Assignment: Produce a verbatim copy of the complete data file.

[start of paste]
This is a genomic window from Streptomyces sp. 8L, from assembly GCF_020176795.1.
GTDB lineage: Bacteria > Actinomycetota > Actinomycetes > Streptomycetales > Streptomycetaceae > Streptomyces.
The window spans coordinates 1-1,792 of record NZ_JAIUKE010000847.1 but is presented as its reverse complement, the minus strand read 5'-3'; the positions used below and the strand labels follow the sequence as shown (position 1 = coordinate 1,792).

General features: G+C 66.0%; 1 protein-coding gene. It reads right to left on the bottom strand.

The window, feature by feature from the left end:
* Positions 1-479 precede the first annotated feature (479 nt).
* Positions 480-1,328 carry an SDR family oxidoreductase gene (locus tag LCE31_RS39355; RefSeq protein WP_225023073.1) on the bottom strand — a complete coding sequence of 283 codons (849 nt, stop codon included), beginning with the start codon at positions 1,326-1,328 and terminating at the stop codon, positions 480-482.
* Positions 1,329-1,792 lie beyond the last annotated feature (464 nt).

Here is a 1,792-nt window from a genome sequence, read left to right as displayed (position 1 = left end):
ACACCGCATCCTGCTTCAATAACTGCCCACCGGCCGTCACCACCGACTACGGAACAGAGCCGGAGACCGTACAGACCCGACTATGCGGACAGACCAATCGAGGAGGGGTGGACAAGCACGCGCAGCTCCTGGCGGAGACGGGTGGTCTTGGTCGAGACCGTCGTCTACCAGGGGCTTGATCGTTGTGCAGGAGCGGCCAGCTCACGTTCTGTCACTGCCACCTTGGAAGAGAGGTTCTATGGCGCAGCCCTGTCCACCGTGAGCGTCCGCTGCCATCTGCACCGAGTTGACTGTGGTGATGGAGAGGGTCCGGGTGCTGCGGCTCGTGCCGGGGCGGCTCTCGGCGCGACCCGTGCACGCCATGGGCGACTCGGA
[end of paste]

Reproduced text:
This is a genomic window from Streptomyces sp. 8L, from assembly GCF_020176795.1.
GTDB lineage: Bacteria > Actinomycetota > Actinomycetes > Streptomycetales > Streptomycetaceae > Streptomyces.
The window spans coordinates 1-1,792 of record NZ_JAIUKE010000847.1 but is presented as its reverse complement, the minus strand read 5'-3'; the positions used below and the strand labels follow the sequence as shown (position 1 = coordinate 1,792).

General features: G+C 66.0%; 1 protein-coding gene. It reads right to left on the bottom strand.

The window, feature by feature from the left end:
* Positions 1-479 precede the first annotated feature (479 nt).
* Positions 480-1,328 carry an SDR family oxidoreductase gene (locus tag LCE31_RS39355; RefSeq protein WP_225023073.1) on the bottom strand — a complete coding sequence of 283 codons (849 nt, stop codon included), beginning with the start codon at positions 1,326-1,328 and terminating at the stop codon, positions 480-482.
* Positions 1,329-1,792 lie beyond the last annotated feature (464 nt).

Here is a 1,792-nt window from a genome sequence, read left to right as displayed (position 1 = left end):
ACACCGCATCCTGCTTCAATAACTGCCCACCGGCCGTCACCACCGACTACGGAACAGAGCCGGAGACCGTACAGACCCGACTATGCGGACAGACCAATCGAGGAGGGGTGGACAAGCACGCGCAGCTCCTGGCGGAGACGGGTGGTCTTGGTCGAGACCGTCGTCTACCAGGGGCTTGATCGTTGTGCAGGAGCGGCCAGCTCACGTTCTGTCACTGCCACCTTGGAAGAGAGGTTCTATGGCGCAGCCCTGTCCACCGTGAGCGTCCGCTGCCATCTGCACCGAGTTGACTGTGGTGATGGAGAGGGTCCGGGTGCTGCGGCTCGTGCCGGGGCGGCTCTCGGCGCGACCCGTGCACGCCATGGGCGACTCGGA